Now Erdoğan has rooted Turkey’s bid to host the 2020 Olympics in religion. “No country with a majority of Muslim population has ever hosted the Olympics,” he said while visiting London last week. “Istanbul has bid to host the Olympics five times but has never been handed the rights. This is not a fair approach.” The Istanbul 2020 logo features not the bridge between civilizations, but rather minarets and mosques. No previous Olympic emblem has featured religious symbols.

If Erdoğan advocates viewing the world through a religious prism, then perhaps he can also embrace the Tel Aviv Olympics in 2024 and Bombay Olympics in 2028. If it is time for a majority Muslim state to host the Olympics, it would make sense if the first would be a country like Indonesia, the world’s largest Muslim country and one noted for its relative moderation compared to the rest of the Islamic world. Qatar certainly has the resources, both to bribe the International Olympic Committee and to stage the games, and certainly Arab states would like the honor. Morocco is as much a bridge between civilizations as Turkey but, in recent years, has been far more tolerant. As regions go, neither Africa nor the Caribbean has ever hosted the Olympics.

Turkey should one day host the games. Istanbul is a beautiful city. But Turkey should only have that honor when it lives at peace with its neighbors, withdraws from Cyprus, and shows it can manage basic infrastructure like its highways and bridges. It needs to release its journalists from prison, and reach a settlement with its Kurdish population. Let’s hope the International Olympics Committee will choose a country on that country’s merits; they should not implicitly endorse Erdoğan’s desire to see the world through a religious lens.

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Does the Early Bird Get the Political Worm?

Given the hundreds of millions that both political parties and their presidential candidates have raised this year, it isn’t likely that either side will run out of cash before November. But the latest reports about how the two sides are utilizing their resources have raised an interesting question about campaign strategy. With President Obama’s campaign spending money like it’s going out of style in the spring and summer, it’s clear that despite the expectation earlier in the year that the formidable machine the Democrats have built would have a considerable financial edge, the opposite may be true. As the New York Times reports, Mitt Romney and the Republicans will likely have more money to spend in the fall campaign than their rivals.

The Democrats have spent the last couple of months going all in on nasty personal attacks on Romney that they hope, combined with spending on voter registration and other campaign infrastructure, will pave the way for an Obama victory. That’s a rational strategy but it leaves them open to some second-guessing. They are gambling that their sliming of Romney will sour the public on the GOP candidate will work. But if their charges don’t stick, they will be left to face a still viable rival in September and October who will be able to outspend them on the ground in battleground states.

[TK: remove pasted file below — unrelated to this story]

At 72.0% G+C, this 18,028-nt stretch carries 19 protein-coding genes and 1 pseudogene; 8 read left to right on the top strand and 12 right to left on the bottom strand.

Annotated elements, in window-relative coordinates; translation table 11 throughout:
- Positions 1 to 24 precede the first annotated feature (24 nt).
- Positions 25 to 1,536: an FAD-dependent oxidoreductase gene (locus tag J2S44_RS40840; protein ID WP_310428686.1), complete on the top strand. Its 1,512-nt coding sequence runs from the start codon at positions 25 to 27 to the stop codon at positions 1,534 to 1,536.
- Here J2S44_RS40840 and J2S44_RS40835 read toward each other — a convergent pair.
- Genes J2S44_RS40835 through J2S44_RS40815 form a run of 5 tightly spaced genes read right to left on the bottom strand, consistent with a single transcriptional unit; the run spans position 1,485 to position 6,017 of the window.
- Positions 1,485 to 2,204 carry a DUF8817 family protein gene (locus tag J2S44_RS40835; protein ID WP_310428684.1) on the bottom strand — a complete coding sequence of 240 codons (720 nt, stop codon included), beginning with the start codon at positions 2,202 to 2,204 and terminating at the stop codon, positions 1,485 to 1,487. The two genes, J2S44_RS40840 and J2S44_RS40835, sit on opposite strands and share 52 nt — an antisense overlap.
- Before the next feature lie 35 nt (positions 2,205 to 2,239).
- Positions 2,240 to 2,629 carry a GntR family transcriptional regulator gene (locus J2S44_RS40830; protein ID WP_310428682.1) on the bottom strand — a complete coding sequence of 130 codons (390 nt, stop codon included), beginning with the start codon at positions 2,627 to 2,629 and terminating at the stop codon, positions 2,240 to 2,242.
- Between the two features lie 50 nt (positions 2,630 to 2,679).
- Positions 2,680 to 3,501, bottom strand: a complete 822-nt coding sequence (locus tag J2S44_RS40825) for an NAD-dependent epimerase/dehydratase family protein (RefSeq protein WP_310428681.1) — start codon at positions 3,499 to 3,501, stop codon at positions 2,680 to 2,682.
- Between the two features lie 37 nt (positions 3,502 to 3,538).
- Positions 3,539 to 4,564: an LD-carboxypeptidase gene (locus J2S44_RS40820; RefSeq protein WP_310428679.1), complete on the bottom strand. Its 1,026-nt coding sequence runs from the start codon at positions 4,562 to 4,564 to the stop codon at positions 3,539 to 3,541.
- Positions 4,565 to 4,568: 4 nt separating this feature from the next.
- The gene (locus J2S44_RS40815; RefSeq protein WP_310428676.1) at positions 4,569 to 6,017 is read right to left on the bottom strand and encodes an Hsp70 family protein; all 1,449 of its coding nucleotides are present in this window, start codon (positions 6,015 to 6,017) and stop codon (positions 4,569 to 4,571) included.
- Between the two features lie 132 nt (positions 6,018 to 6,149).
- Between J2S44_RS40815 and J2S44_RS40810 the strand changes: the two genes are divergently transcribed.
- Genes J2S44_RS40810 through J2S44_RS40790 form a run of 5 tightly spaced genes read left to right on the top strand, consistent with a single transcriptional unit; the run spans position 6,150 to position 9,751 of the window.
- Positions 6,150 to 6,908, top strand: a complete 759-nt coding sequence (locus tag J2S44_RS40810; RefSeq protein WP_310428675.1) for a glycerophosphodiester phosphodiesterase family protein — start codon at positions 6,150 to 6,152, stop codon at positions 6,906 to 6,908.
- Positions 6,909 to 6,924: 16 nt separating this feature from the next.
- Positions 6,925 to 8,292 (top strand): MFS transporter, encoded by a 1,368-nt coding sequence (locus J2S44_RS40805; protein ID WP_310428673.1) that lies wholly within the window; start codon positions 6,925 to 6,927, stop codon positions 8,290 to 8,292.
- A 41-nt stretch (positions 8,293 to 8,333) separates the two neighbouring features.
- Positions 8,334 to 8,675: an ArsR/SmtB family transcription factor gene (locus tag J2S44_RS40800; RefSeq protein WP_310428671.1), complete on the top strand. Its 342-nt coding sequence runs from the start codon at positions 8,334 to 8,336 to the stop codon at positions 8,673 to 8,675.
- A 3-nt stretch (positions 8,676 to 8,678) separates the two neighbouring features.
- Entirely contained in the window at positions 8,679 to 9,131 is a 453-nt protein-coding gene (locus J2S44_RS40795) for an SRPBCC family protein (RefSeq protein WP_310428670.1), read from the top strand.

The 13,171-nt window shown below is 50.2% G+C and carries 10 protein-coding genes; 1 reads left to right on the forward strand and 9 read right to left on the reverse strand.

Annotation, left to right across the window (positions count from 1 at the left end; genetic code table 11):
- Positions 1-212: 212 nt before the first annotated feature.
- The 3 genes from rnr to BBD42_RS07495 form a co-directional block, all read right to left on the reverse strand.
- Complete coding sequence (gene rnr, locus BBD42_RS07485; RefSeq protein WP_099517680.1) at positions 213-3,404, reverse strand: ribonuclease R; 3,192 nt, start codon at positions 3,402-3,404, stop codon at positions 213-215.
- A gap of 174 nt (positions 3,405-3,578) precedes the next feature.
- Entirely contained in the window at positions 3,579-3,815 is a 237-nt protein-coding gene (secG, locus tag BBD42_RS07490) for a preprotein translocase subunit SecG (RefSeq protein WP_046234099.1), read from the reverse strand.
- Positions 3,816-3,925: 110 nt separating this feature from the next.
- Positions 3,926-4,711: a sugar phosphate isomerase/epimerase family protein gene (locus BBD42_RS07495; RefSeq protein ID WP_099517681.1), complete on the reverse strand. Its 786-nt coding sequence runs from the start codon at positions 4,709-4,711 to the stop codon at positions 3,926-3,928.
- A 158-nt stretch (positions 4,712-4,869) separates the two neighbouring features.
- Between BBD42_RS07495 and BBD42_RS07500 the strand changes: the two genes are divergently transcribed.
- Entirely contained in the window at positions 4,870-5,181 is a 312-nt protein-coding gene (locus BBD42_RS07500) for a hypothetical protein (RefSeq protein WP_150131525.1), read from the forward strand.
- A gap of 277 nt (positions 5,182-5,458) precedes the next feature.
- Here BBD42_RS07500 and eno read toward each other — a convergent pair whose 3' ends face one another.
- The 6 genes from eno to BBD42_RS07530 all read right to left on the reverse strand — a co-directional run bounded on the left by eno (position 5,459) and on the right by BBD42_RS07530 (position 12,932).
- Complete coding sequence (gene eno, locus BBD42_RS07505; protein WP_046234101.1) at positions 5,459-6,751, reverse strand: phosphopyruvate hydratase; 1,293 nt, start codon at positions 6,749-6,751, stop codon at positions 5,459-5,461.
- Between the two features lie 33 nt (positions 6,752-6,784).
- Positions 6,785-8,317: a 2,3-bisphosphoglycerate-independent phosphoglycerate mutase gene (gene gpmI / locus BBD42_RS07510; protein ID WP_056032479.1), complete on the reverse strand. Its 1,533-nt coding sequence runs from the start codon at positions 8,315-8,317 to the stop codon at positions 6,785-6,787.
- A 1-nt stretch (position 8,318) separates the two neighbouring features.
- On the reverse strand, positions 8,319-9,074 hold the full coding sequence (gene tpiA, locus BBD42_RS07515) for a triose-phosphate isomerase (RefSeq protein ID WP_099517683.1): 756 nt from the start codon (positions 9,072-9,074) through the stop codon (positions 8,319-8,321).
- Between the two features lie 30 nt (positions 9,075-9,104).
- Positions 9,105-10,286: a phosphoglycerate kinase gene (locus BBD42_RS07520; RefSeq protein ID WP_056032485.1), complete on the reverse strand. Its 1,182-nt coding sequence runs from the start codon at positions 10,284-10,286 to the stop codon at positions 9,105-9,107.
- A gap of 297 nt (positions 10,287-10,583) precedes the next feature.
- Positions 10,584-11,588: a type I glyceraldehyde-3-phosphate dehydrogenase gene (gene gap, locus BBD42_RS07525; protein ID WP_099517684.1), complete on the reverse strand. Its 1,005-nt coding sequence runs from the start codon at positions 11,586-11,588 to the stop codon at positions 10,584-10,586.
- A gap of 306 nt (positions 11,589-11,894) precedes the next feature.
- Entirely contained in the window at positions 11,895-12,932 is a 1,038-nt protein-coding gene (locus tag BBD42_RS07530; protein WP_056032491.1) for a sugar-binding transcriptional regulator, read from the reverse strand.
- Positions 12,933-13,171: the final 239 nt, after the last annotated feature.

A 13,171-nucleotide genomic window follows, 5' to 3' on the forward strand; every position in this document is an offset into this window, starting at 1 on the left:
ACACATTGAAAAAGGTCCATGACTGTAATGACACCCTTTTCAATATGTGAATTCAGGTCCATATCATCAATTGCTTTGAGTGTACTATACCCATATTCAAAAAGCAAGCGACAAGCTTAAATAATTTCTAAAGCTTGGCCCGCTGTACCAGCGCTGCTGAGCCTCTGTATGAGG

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Given the hundreds of millions that both political parties and their presidential candidates have raised this year, it isn’t likely that either side will run out of cash before November. But the latest reports about how the two sides are utilizing their resources have raised an interesting question about campaign strategy. With President Obama’s campaign spending money like it’s going out of style in the spring and summer, it’s clear that despite the expectation earlier in the year that the formidable machine the Democrats have built would have a considerable financial edge, the opposite may be true. As the New York Times reports, Mitt Romney and the Republicans will likely have more money to spend in the fall campaign than their rivals.

The Democrats have spent the last couple of months going all in on nasty personal attacks on Romney that they hope, combined with spending on voter registration and other campaign infrastructure, will pave the way for an Obama victory. That’s a rational strategy but it leaves them open to some second-guessing. They are gambling that their sliming of Romney will sour the public on the GOP candidate will work. But if their charges don’t stick, they will be left to face a still viable rival in September and October who will be able to outspend them on the ground in battleground states.

So far the jury is out on the impact of the Democratic spending spree. The president has to be encouraged by polls showing him holding on to an edge in some swing states but the national polls portray a race that is still deadlocked. Factors that have little to do with the money spent by the campaigns such as the state of the economy or the outcome of the presidential debates will have a greater impact on the outcome than the bottom line of the candidates’ bank accounts. But Obama’s decision to not hold back more of his campaign war chest for the decisive final weeks when he may require some flexibility to respond to a fluid political situation may come back to haunt him.

The Democrats willingness to invest in measures designed to increase their turnout is smart. But it also highlights one of the president’s weaknesses. Unlike in 2008, there is no wave of enthusiasm for his candidacy that will impel unusually large numbers of young or minority voters to vote for him. With the “hope and change” mantra consigned to the history books, the Obama campaign has fallen back on the last resort of all incumbents who can’t run on their records: trashing their opponents. While the Democrats accuse Republicans of trying to suppress voter turnout, it is their own consistently negative approach to the election that is the factor that is turning off the public and making a large turnout unlikely.

In 2008, the president also had a decisive edge in campaign finance that allowed him to swamp John McCain down the homestretch. Due to Romney’s own impressive fundraising that won’t happen this year. And, as it now appears likely, the GOP nominee emerges from the summer without being sunk by the Democrats effort to destroy his reputation he will have a fighting chance to use his money to level the playing field in the final months.

The early bird may sometimes get the political worm. But the problem for the president is that if all of his early spending fails to achieve his goal of hamstringing Romney, he may have set the stage for a Republican comeback.